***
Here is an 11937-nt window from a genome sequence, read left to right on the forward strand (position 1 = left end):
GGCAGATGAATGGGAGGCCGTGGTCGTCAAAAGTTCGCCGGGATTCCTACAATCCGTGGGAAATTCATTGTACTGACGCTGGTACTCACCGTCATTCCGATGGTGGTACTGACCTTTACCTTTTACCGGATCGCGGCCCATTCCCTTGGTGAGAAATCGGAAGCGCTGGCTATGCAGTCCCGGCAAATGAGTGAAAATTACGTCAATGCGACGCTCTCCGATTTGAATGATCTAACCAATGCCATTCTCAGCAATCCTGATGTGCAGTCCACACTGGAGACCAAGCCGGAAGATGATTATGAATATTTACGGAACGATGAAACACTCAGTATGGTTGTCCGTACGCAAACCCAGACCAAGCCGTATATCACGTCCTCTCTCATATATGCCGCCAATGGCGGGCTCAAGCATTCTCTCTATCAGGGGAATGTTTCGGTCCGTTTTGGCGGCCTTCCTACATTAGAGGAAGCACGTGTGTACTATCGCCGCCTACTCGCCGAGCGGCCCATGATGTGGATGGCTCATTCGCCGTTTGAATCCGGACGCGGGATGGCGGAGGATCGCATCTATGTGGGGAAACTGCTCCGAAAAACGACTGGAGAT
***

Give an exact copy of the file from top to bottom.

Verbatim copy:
Here is an 11937-nt window from a genome sequence, read left to right on the forward strand (position 1 = left end):
GGCAGATGAATGGGAGGCCGTGGTCGTCAAAAGTTCGCCGGGATTCCTACAATCCGTGGGAAATTCATTGTACTGACGCTGGTACTCACCGTCATTCCGATGGTGGTACTGACCTTTACCTTTTACCGGATCGCGGCCCATTCCCTTGGTGAGAAATCGGAAGCGCTGGCTATGCAGTCCCGGCAAATGAGTGAAAATTACGTCAATGCGACGCTCTCCGATTTGAATGATCTAACCAATGCCATTCTCAGCAATCCTGATGTGCAGTCCACACTGGAGACCAAGCCGGAAGATGATTATGAATATTTACGGAACGATGAAACACTCAGTATGGTTGTCCGTACGCAAACCCAGACCAAGCCGTATATCACGTCCTCTCTCATATATGCCGCCAATGGCGGGCTCAAGCATTCTCTCTATCAGGGGAATGTTTCGGTCCGTTTTGGCGGCCTTCCTACATTAGAGGAAGCACGTGTGTACTATCGCCGCCTACTCGCCGAGCGGCCCATGATGTGGATGGCTCATTCGCCGTTTGAATCCGGACGCGGGATGGCGGAGGATCGCATCTATGTGGGGAAACTGCTCCGAAAAACGACTGGAGAT